Wiretaps, DNA and shell casings: Trial preparations not short on twists and turns

November 5, 2009
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The trial concerning the murder of Revere Police Officer Dan Talbot took a major turn upside down last week, but even before then, there were some new revelations coming from the prosecution.

Whether it’s a jailhouse wiretap, newly discovered DNA evidence, or the DNA testing of Revere cops – the drama never seems to die out in the preparations for the January 4, 2010 trial of Robert Iacoviello Jr., Jimmy Heang and Gia Nagy – all charged jointly in the Sept. 29, 2007 murder of Talbot behind Revere High School (RHS).

Just recently, the prosecution revealed that they had found newly discovered DNA evidence on what is believed to be the murder weapon, according to court records.

The prosecution had asked for DNA samples from the defendants more than a year ago, but Judge Margaret Hinkle denied that request because there was no DNA evidence at the time.

For the longest time, at least in the public’s view, there appeared only to be witness testimony in the case. Physical evidence seemed to be at a minimum.

However, last summer, the State Police Forensics Lab began re-testing some of the physical evidence for DNA.

Just after the murder, in 2007, investigators allegedly found several broken pieces of the supposed murder weapon wrapped in blue, rubber gloves that were thrown in multiple storm drains throughout Revere.

Police recovered one of those blue gloves and two metal firearm pieces, and apparently found DNA profiles after taking a second look.

“Massachusetts State Police criminalists conducted further examination and analysis of the aforementioned swabs resulting in the discovery of viable DNA profiles,” read the prosecution’s filing. “As the analysis of the DNA profiles developed for these items of evidence when compared to the DNA profiles of the defendants will likely lead to the discovery of material evidence relevant to the determination of the defendants’ guilt or innocence.”

The prosecution has now used this new DNA evidence as leverage to collect DNA samples of all of the defendants in the case, much to the objection of their attorneys.

That’s because taking a closer look at the newfound DNA evidence shows that it’s not so much a smoking gun as it is a lukewarm water pistol.

Defense attorney Peter Krupp – Iacoviello’s counsel – pointed out in filings that the DNA evidence is basically non-existent on the two metal gun pieces, not even enough of a DNA profile to enter into the computer database.

Meanwhile, the DNA profile on the rubber glove is reported to only have a strong profile for a female suspect.

“Notably, there is no evidence in this case that suggests that Mr. Iacoviello ever came into contact with the blue glove,” wrote Krupp in his objection to the collection of DNA from his client.

He also pointed out that of the 21 swabs of potential DNA evidence, the state has still only tested eight of those swabs.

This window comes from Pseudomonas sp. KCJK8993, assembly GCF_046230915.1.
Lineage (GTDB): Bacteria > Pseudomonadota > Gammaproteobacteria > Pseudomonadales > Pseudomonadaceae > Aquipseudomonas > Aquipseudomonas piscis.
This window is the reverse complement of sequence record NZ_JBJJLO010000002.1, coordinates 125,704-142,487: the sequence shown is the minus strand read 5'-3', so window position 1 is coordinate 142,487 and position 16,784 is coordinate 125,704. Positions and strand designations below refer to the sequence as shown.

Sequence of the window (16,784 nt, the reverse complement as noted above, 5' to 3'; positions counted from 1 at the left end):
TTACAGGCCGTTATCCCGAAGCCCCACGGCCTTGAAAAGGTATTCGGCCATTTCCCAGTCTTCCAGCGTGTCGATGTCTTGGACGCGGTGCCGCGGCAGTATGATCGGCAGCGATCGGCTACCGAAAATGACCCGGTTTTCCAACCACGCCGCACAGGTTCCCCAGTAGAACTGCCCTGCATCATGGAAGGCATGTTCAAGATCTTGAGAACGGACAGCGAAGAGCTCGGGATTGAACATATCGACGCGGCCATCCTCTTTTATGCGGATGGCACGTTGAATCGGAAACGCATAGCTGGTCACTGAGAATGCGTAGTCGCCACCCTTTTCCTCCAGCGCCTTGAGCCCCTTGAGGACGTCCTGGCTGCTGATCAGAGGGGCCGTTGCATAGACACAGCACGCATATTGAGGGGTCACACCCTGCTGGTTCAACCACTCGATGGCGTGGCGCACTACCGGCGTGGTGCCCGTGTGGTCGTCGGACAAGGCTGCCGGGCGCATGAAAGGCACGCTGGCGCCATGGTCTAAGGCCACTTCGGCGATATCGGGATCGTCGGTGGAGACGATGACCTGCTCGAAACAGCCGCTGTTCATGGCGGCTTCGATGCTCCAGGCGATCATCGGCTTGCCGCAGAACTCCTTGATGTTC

Nevertheless, Judge Peter Brady felt there was sufficient evidence to allow the samples, and they were collected last week.

Krupp, though, fired back with a rare request of his own, which the judge ended up allowing.

That request was that two Revere Police Officers – William Soto and former officer Evan Franklin – provide DNA samples as well.

According to those close to the case, getting samples from police officers that look to be testifying for the prosecution is rarely requested and even more rarely approved. Nevertheless, Brady granted Krupp’s request and ordered that both men submit DNA samples.

Krupp has also arranged for the DNA testing of swabs that were taken from a bullet shell casing found in a trash barrel at the crime scene and a shell casing found on the ground at the scene. Simultaneously, he is asking for the testing of swabs that contain DNA evidence from beer bottles found on the scene that the police officers were drinking from before the incident.

Krupp said he plans to use the evidence to aid in cross-examining these witnesses and determining their credibility.

Meanwhile, the same judge has denied him access to the police officers’ professional personnel records – records that would uncover any possible disciplinary actions or problems.

One of the biggest revelations, though, was a recent filing in which the prosecution revealed that they had a recorded, jailhouse conversation between Iacoviello and his former cellmate, a former cellmate who has now become yet another cooperating witness in the case.

Prosecutors reported that in 2008, while Iacoviello was in the Essex County Correctional Facility in Middleton, the cellmate was equipped with a wiretap and recorded conversations with Iacoviello about the Talbot case.

The cellmate, who has a history of criminal conduct that includes drugs, armed robbery and firearms, has apparently received favorable treatment on an unrelated criminal case for his participation.

“He alleges that Mr. Iacoviello made certain admissions or other statements regarding [his] participation in the events giving rise to the charges in this case,” wrote Krupp.

Krupp objected to the recording, saying that it took the prosecution more than four months to reveal it to him and that the recording violated Iacoviello’s Constitutional rights.

Much of the information in the case is still privileged and not available to the general public, having been put under a protective order in 2008 that has recently been expanded in its scope.

However, public hearings in the case continue at a frequent clip, with the next motions hearing slated for next Tuesday, Nov. 6.

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